On July 6, 2019, financier Jeffrey Epstein — who in 2008 had plead guilty to felony sex-related charges in Florida and was required to register as a sex offender as a result — was again arrested on felony sex trafficking charges. Although Epstein committed suicide in his jail cell several weeks later, rumors and accusations continue to fly about which high-profile persons who were friendly with Epstein may have known about, or even participated in, illegal sexual activities with minors taking place at Epstein’s so-called “Pedophile Island in the U.S. Virgin Islands (and elsewhere).
One prominent celebrity who often socialized with Epstein beginning in the latter part of the 1980s was Donald Trump, who by the time of Epstein’s 2019 arrest had become President of the United States. Although Trump and Epstein apparently had long since ceased to remain on speaking terms by 2019, Trump’s name continued to be connected with Epstein’s illegal activities throughout the 2016 presidential campaign and beyond, due in large part to a lawsuit initially filed against Trump and Epstein in April 2016 by a woman who claimed that Trump had repeatedly raped her at several Upper East Side parties hosted by Epstein in 1994, when she was just 13 years old. (The first filing of the lawsuit was dismissed by the court; the second was voluntarily withdrawn by the plaintiff because, she claimed, her life had been threatened.)
In mid-2020, a meme circulated via social media sought to defend Trump against such accusations by offering positive information about him, including claims that Trump had booted Epstein from his Mar-a-Lago club for inappropriate behavior towards a teenager, had “outed Epstein as a pedophile” early on, and had voluntarily provided information to help Epstein’s victims build a case against the financier:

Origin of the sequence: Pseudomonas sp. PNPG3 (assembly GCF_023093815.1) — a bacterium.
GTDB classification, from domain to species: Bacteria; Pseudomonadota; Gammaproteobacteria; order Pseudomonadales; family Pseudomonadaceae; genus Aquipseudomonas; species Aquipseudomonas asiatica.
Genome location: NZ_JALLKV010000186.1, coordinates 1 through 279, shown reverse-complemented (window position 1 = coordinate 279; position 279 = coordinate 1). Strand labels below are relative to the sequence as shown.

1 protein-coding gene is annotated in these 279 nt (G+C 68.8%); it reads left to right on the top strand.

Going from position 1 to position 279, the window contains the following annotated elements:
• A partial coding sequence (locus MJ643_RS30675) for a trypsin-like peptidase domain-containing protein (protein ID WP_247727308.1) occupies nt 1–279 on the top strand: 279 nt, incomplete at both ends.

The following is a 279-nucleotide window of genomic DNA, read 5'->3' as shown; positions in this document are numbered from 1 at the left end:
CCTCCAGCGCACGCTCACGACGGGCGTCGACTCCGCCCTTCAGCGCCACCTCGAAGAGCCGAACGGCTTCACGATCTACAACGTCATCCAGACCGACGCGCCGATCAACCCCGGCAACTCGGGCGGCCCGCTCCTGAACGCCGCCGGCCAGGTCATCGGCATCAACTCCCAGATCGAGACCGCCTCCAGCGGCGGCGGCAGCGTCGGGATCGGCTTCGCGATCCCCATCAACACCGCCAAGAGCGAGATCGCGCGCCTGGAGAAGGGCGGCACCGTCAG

This meme offers a mixed bag of factual and inaccurate or misleading information, as detailed below:
The first part of the text, about Trump’s defying a Palm Beach ordinance and refusing to exclude Black people and Jews from his club Mar-a-Lago, has a kernel of truth to it, but the wording used is a bit misleading. It wasn’t the case, as the meme implies, that a local law required Trump to exclude “Blacks and Jews” from his club, but he refused to follow that law and “sued” to have it abolished. Rather (as we detailed in an earlier article), when Trump sought to convert Mar-a-Lago (which he had purchased in 1985) from a private estate to a club in the 1990s, he was disgruntled that the town council imposed a series of operational restrictions upon his plans that were more stringent than the restrictions placed on upon existing (segregated) clubs and vehemently criticized local officials over the matter. Trump was eventually successful in getting most of those restrictions overturned: